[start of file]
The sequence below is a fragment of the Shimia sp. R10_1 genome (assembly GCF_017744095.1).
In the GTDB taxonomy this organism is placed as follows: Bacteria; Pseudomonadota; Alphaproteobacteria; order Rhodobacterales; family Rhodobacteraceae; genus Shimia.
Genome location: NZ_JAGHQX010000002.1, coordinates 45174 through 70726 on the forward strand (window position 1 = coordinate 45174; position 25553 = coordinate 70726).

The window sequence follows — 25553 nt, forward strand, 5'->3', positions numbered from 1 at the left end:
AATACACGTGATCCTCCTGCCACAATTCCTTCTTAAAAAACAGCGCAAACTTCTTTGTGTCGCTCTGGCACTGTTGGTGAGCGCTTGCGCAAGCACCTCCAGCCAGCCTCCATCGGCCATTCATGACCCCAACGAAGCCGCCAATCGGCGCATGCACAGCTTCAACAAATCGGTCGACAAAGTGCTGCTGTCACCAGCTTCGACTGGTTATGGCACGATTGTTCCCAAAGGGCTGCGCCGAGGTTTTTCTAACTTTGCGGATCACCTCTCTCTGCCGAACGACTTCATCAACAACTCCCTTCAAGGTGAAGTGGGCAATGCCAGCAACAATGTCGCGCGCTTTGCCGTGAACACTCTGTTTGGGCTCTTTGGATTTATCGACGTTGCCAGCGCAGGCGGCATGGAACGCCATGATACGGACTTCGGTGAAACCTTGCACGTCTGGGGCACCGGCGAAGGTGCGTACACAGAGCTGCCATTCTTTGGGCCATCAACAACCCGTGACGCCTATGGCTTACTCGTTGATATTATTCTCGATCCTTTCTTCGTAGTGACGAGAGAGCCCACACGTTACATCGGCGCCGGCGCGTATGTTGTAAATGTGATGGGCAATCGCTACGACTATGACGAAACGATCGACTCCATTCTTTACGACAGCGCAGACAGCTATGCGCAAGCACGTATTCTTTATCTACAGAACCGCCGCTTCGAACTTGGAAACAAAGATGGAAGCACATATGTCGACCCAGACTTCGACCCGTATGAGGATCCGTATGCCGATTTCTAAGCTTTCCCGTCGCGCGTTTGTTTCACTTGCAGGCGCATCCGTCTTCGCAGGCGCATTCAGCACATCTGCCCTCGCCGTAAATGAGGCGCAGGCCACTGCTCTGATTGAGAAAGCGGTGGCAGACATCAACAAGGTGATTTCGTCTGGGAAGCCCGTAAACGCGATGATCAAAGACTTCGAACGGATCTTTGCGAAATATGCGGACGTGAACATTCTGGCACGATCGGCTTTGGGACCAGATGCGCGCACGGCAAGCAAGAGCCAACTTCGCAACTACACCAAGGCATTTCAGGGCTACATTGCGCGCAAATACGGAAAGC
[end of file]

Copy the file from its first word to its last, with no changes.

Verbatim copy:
The sequence below is a fragment of the Shimia sp. R10_1 genome (assembly GCF_017744095.1).
In the GTDB taxonomy this organism is placed as follows: Bacteria; Pseudomonadota; Alphaproteobacteria; order Rhodobacterales; family Rhodobacteraceae; genus Shimia.
Genome location: NZ_JAGHQX010000002.1, coordinates 45174 through 70726 on the forward strand (window position 1 = coordinate 45174; position 25553 = coordinate 70726).

The window sequence follows — 25553 nt, forward strand, 5'->3', positions numbered from 1 at the left end:
AATACACGTGATCCTCCTGCCACAATTCCTTCTTAAAAAACAGCGCAAACTTCTTTGTGTCGCTCTGGCACTGTTGGTGAGCGCTTGCGCAAGCACCTCCAGCCAGCCTCCATCGGCCATTCATGACCCCAACGAAGCCGCCAATCGGCGCATGCACAGCTTCAACAAATCGGTCGACAAAGTGCTGCTGTCACCAGCTTCGACTGGTTATGGCACGATTGTTCCCAAAGGGCTGCGCCGAGGTTTTTCTAACTTTGCGGATCACCTCTCTCTGCCGAACGACTTCATCAACAACTCCCTTCAAGGTGAAGTGGGCAATGCCAGCAACAATGTCGCGCGCTTTGCCGTGAACACTCTGTTTGGGCTCTTTGGATTTATCGACGTTGCCAGCGCAGGCGGCATGGAACGCCATGATACGGACTTCGGTGAAACCTTGCACGTCTGGGGCACCGGCGAAGGTGCGTACACAGAGCTGCCATTCTTTGGGCCATCAACAACCCGTGACGCCTATGGCTTACTCGTTGATATTATTCTCGATCCTTTCTTCGTAGTGACGAGAGAGCCCACACGTTACATCGGCGCCGGCGCGTATGTTGTAAATGTGATGGGCAATCGCTACGACTATGACGAAACGATCGACTCCATTCTTTACGACAGCGCAGACAGCTATGCGCAAGCACGTATTCTTTATCTACAGAACCGCCGCTTCGAACTTGGAAACAAAGATGGAAGCACATATGTCGACCCAGACTTCGACCCGTATGAGGATCCGTATGCCGATTTCTAAGCTTTCCCGTCGCGCGTTTGTTTCACTTGCAGGCGCATCCGTCTTCGCAGGCGCATTCAGCACATCTGCCCTCGCCGTAAATGAGGCGCAGGCCACTGCTCTGATTGAGAAAGCGGTGGCAGACATCAACAAGGTGATTTCGTCTGGGAAGCCCGTAAACGCGATGATCAAAGACTTCGAACGGATCTTTGCGAAATATGCGGACGTGAACATTCTGGCACGATCGGCTTTGGGACCAGATGCGCGCACGGCAAGCAAGAGCCAACTTCGCAACTACACCAAGGCATTTCAGGGCTACATTGCGCGCAAATACGGAAAGC